The trial starting Monday will allow national computer systems that run tracing apps in the Czech Republic, Denmark, Germany, Ireland, Italy and Latvia to communicate with each other via a central hub.
If the tests succeed, travelers from each of the six countries will be able to use their own apps while abroad in the other five to ensure they’re notified if they have been in close contact to another user who tests positive.
Tracing apps were touted as a potentially game-changing tool to reduce the spread of COVID-19, but most have been beset with privacy concerns, technical problems or users’ apathy.
Among the most popular apps is the one developed in Germany, which has been downloaded 18 million times in a country of 83 million. So far an estimated 3,700 people in Germany have confirmed in the app that they tested positive, alerting other users they were in close contact with over the previous fortnight that they might have been exposed.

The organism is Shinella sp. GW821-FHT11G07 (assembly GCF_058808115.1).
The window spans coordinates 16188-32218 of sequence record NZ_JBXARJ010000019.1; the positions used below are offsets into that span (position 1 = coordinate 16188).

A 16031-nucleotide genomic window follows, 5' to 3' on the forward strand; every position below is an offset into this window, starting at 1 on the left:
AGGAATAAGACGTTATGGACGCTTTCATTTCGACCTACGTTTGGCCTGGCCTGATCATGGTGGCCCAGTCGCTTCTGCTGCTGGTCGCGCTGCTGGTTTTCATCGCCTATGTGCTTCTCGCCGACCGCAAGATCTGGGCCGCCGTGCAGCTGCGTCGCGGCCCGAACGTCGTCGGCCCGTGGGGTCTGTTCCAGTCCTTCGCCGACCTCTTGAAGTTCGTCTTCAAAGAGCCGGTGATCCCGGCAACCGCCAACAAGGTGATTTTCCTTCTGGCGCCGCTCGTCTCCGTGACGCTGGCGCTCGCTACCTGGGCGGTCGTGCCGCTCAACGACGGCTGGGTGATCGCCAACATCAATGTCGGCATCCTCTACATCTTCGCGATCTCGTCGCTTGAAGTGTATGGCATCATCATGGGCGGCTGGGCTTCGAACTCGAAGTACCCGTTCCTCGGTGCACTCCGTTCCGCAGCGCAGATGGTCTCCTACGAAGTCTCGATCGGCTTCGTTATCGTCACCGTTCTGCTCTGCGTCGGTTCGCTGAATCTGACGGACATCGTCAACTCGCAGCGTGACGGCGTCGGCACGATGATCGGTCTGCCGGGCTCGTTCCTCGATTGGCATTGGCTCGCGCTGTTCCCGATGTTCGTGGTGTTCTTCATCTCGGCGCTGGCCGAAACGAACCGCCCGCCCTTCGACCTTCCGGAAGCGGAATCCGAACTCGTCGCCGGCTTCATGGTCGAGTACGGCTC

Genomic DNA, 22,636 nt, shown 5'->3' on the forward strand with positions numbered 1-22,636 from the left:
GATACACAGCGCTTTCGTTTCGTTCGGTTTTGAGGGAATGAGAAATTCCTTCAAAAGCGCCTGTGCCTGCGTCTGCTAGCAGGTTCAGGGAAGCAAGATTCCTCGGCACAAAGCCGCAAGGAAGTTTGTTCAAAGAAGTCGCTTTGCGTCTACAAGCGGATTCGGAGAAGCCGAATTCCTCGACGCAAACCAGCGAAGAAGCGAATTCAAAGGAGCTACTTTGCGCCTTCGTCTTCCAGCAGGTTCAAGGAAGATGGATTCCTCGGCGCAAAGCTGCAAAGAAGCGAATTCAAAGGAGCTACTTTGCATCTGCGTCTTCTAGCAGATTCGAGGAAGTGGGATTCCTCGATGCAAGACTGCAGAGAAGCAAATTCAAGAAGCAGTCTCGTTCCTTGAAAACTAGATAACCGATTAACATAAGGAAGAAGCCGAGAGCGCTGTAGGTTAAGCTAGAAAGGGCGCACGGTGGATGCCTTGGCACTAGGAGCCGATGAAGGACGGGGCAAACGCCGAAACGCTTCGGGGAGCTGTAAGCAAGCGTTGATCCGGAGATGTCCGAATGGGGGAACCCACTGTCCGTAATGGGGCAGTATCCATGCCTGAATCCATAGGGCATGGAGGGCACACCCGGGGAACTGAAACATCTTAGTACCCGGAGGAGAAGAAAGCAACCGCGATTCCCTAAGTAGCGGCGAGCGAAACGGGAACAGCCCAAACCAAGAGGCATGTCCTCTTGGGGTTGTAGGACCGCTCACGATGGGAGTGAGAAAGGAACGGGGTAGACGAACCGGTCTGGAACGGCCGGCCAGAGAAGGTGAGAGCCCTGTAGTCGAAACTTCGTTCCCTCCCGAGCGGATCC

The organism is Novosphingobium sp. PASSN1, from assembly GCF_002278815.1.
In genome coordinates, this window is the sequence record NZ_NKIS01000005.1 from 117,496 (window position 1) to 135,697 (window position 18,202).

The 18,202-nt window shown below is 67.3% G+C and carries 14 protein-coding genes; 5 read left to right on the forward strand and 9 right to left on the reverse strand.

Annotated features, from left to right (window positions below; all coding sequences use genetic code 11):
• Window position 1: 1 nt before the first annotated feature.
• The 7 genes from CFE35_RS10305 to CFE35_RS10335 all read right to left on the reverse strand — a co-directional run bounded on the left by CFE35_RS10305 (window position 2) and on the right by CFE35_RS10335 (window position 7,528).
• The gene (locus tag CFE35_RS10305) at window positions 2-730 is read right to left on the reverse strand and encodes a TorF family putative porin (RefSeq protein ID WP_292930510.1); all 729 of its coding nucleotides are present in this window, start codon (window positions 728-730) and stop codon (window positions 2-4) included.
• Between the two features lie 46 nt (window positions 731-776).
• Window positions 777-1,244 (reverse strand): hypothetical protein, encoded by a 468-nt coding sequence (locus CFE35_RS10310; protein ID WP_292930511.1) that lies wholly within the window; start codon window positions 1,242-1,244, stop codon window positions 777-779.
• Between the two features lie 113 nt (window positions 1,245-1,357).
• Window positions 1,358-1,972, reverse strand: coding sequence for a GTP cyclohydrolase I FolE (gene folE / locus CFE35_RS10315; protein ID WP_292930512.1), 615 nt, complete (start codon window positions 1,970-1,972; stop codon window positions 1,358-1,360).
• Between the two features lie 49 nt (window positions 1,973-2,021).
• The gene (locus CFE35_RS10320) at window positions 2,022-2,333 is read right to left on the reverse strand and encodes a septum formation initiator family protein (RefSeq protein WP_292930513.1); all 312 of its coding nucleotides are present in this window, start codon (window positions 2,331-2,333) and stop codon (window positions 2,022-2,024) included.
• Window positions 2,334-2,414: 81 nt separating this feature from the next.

Getting apps to work across borders has posed a headache because of differing national data protection rules and tracing systems in place. But officials say that the large number of people traveling across the EU for work and leisure makes communication across national apps essential.
“Travel and personal exchange are the core of the European project and the single market,” Thierry Breton, the EU Commissioner for the single market, said in a statement. “The gateway will facilitate this in these times of pandemic and will save lives.”
Operators hope the gateway, consisting of a server located in Luxembourg, will be fully functional next month.
Other countries that use the same decentralized system for their apps – designed to ensure maximum user privacy – will be able to join later. France, which has opted for a system where data is stored centrally, will likely not become part of the network.
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